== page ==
veschii_nevstrui's blog

By veschii_nevstrui, 4 weeks ago, translation, In English,

Editorials of the first five problems in English will appear later.

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4 weeks ago, # |
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why problems A to C are Russian ?

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    4 weeks ago, # ^ |
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    because the problemsetters realized their mistakes in statements during the contest and now they are checking translation twice before publishing. be patient

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How to prove that the order of the selected guests is not important in 907E - Вечеринка ?

Sorry, I think the Russian version analyzes this fact and so the English will. This comment has no point.

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    4 weeks ago, # ^ |
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    We can think of it this way -- the problem can also be thought of this way.

    Given a graph G = (V, E), what's the fewest number of vertices we can mark such that for every a and b in the graph G, there is a path between a and b such that all vertices on this path (except for possibly a and b) are marked.

    This restatement makes it clear that the order of the guests is not important.

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    4 weeks ago, # ^ |
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    Here is another way of thinking about it:

    Consider two guests a,b with a being friends with b and x, while b is friends with a and y.

    If a is processed first, then x and b will become friends, then when b is processed a and y, x and y will become friends.

    If b is processed first, then a and y will become friends, then when a is processed b and x, x and y will become friends.

    Either way the same endstate is reached.

    Thus we can switch any adjacent guests without changing the endstate, so we can order the processing of the guests in any way we want (sort of like bubble sort) without changing the endstate.

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"There are a couple of corner cases:" Goes onto listing 9 of them.

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    4 weeks ago, # ^ |
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    To be fair 6 and 7 can be combined by putting the segment with the even numbers first, but thats still 8 cases.

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The images in 906E — Reverses are broken.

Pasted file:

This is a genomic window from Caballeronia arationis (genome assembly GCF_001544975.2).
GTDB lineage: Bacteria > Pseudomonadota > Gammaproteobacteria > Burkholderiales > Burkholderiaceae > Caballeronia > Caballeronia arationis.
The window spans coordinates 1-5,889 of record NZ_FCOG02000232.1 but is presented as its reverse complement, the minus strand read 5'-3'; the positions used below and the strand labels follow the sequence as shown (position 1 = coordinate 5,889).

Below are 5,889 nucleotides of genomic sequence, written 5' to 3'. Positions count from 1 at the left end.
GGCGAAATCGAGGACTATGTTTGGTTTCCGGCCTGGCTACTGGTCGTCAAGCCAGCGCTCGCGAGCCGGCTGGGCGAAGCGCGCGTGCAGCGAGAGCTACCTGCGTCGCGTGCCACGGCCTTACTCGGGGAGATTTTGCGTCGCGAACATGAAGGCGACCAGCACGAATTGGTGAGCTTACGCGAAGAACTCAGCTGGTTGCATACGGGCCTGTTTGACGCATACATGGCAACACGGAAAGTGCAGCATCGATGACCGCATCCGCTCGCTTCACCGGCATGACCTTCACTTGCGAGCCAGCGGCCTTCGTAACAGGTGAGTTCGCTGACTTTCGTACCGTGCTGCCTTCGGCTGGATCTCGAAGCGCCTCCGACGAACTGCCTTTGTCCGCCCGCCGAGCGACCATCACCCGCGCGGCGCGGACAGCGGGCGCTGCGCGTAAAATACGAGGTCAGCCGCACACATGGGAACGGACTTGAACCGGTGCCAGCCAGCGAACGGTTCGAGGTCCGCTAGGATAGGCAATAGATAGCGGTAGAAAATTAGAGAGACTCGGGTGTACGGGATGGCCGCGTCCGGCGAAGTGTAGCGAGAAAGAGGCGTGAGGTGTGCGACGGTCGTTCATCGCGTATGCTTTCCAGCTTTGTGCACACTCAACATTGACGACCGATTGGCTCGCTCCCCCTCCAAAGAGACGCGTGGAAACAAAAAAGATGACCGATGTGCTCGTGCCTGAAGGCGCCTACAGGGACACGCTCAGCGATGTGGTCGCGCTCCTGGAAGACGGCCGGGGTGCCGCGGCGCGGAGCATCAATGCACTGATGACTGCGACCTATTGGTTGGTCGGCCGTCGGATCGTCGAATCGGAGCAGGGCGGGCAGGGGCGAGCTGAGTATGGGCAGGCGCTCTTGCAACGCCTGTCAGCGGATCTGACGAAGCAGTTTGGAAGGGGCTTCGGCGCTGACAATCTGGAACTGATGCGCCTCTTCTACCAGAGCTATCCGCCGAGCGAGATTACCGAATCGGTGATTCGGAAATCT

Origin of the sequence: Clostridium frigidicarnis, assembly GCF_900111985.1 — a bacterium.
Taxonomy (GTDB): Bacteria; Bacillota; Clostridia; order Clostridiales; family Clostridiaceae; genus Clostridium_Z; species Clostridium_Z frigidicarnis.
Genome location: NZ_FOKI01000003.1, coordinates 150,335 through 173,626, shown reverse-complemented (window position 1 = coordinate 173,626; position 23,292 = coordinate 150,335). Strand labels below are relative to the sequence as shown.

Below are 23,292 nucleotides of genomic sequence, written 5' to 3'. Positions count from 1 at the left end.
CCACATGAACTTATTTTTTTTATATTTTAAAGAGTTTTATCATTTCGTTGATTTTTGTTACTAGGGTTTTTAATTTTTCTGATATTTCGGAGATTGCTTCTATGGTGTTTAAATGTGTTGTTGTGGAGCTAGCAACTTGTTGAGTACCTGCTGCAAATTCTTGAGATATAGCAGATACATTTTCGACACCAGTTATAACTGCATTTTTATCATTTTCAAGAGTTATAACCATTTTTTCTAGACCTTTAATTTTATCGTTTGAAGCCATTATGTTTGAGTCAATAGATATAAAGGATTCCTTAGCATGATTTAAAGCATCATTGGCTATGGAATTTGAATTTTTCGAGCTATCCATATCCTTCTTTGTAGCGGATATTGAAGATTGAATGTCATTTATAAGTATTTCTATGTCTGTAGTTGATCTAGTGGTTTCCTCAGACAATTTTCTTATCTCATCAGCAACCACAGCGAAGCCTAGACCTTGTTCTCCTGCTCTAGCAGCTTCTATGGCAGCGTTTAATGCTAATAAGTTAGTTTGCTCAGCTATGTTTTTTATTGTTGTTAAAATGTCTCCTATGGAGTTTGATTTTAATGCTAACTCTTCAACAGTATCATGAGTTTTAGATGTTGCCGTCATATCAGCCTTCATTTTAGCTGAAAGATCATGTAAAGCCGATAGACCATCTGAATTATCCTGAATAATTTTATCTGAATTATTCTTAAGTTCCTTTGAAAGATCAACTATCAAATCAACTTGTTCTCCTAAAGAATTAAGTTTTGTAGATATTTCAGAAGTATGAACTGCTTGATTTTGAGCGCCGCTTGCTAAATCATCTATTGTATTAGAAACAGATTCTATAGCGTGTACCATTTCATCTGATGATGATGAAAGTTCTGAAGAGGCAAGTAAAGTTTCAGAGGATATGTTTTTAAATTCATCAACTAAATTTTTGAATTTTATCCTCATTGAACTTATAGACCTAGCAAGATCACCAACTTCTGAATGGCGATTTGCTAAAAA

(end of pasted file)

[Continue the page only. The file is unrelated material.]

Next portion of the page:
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For 906E, what is the algorithm to split a string into a minimum number of palindromes (presumably in linear time, given the constraints)?

I've found a description of an algorithm for deciding whether a string can be written as a sequence of even palindromes (P*) here, but it doesn't seem like it could be easily extended to find the minimum number of such palindromes.

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    4 weeks ago, # ^ |
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    I've also just come across this paper from 2014, which gives a O(N log N) algorithm for finding the minimum number of palindromes in a decomposition — that still sounds too slow for N = 5 × 105.

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      4 weeks ago, # ^ |
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      O(N log N) too slow for N = 5 * 105?

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      4 weeks ago, # ^ |
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      Actually, I use the algorithm described in this paper. I have no idea why it is more than 20 times slower than one using the palindromic tree. It is also very unbelievable to me that solution with n = 106 can finish in 62ms.

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        4 weeks ago, # ^ |
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        To be honest, problem was changed few hours before the contest and I had not much time to prepare good testset. It is possible that bound on length of series isn't met in tests in such way that it lead the complexity to be in total.